The only one who wasn't impressed with Aaron Gordon's 39-inch max vertical leap: Aaron Gordon. "I can do better than that," he said during his media interviews today.

CHICAGO -- Aaron Gordon managed to open more eyes than Nick Johnson did in the vertical leap testing today at the NBA combine, but neither former Wildcat was thrilled with their results.

Gordon recorded a 39-inch maximum vertical leap (with a running start), prompting combine officials to raise the bar for his second and third tries. The video of the first leap can be seen here.

However, the leap was four inches shorter than the 43 inches that UA said Gordon leaped in testing last fall.

“Thirty nine is not bad,” Gordon said, but added “I can jump better than that.”

Gordon also had a standing vertical leap of 32.5 inches, another leap that is considered exceptional for a player of his size. UA said he had 34.5 inches in testing last fall.

Johnson, meanwhile, recorded numbers that would be eye-opening – if he wasn’t Nick Johnson.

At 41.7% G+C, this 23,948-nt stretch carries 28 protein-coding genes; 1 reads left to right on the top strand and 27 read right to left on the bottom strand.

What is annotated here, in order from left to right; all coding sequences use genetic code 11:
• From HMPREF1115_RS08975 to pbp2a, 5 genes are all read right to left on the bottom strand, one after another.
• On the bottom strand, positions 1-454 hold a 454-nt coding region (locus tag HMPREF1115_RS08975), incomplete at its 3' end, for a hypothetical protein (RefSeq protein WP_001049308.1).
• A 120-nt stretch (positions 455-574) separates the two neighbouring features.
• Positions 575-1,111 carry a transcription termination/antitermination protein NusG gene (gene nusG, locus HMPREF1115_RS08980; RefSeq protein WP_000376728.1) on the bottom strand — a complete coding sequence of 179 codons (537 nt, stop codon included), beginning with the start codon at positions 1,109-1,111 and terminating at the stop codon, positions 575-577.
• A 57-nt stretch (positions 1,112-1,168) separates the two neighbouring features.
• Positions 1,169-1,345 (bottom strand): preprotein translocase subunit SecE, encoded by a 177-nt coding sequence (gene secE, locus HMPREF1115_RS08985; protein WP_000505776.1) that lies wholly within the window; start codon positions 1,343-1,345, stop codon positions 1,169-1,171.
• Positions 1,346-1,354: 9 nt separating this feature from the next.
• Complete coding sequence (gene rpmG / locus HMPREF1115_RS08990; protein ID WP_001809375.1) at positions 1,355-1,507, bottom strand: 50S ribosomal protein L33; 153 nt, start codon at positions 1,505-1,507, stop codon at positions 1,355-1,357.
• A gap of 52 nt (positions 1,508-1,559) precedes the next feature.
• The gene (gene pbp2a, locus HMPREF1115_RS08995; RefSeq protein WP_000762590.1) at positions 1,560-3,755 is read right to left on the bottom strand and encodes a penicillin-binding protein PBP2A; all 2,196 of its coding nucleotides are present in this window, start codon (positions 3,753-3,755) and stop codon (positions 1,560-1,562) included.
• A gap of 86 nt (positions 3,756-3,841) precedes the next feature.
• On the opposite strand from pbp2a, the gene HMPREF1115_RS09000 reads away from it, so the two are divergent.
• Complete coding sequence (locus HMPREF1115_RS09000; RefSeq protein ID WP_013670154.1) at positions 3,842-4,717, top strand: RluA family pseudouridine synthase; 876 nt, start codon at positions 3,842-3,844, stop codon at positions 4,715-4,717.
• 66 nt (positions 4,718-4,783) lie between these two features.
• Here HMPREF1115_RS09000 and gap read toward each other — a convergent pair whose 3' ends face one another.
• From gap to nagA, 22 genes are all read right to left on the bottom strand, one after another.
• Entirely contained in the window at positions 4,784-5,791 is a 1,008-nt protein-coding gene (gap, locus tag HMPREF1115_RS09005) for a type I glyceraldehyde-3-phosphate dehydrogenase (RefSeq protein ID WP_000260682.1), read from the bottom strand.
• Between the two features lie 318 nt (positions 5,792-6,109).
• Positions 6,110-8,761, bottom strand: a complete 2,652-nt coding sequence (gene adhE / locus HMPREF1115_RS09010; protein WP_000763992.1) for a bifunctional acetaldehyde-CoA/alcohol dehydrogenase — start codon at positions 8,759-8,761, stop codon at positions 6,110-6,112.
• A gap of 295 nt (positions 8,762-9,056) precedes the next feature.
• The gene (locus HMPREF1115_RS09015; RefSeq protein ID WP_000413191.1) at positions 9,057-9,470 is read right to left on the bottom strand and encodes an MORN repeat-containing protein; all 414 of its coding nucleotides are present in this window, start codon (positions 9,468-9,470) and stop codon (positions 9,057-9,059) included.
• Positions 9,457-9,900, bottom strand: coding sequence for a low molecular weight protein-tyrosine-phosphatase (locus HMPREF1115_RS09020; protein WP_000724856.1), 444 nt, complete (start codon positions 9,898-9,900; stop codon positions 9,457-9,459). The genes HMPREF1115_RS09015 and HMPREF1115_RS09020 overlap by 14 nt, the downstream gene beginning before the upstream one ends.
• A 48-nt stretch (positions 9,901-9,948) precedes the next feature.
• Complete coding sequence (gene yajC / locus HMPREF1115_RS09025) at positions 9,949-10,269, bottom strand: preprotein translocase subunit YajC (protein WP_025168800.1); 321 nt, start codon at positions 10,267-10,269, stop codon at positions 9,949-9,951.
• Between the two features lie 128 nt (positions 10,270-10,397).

Johnson recorded a 41.5-inch max vert, which was tied for third place with UCLA’s Zach LaVine and behind first-place Markel Brown and Jahii Carson but it was well below the 47 inches UA said he recorded last fall.

Johnson said his legs were a “little tired” after undergoing a lot of combine work in recent weeks, but that he was glad to post a leap that high considering that.

“I told everybody I was going for 50,” Johnson said. “But still, I think I showed how athletic I am."

Johnson was in the middle of the combine guards in some other skill tests taken this morning: He was sixth in the lane agility drill, 10th in the shuttle run (when players go back and forth in the lane) and 11th in the 3 / 4 – court (75 feet) sprint with a time of 3.27 seconds.

All the official measurements and test results are being place into the NBA's online database.

Among other notable drill results:Gordon's time of 10.81 in the lane agility drill was the best of any non-guard.

ICYMI from today, we had a feature on Gordon's outlook as an NBA lottery prospect, while Greg Hansen wrote about Steve Kerr's achievements and Zack Rosenblatt caught up with Damon Stoudamire about the OSU opening.

Stoudamire told Rosenblatt that there "hasn't been a whole lot of dialogue" about the job.

"There’s nothing really to say at this point," Stoudamire said.

Also, ICYMI, Jason Terry didn't forget his famous socks at graduation, even 15 years after he left campus.

Sportswriter for the Arizona Daily Star covering Arizona Wildcats basketball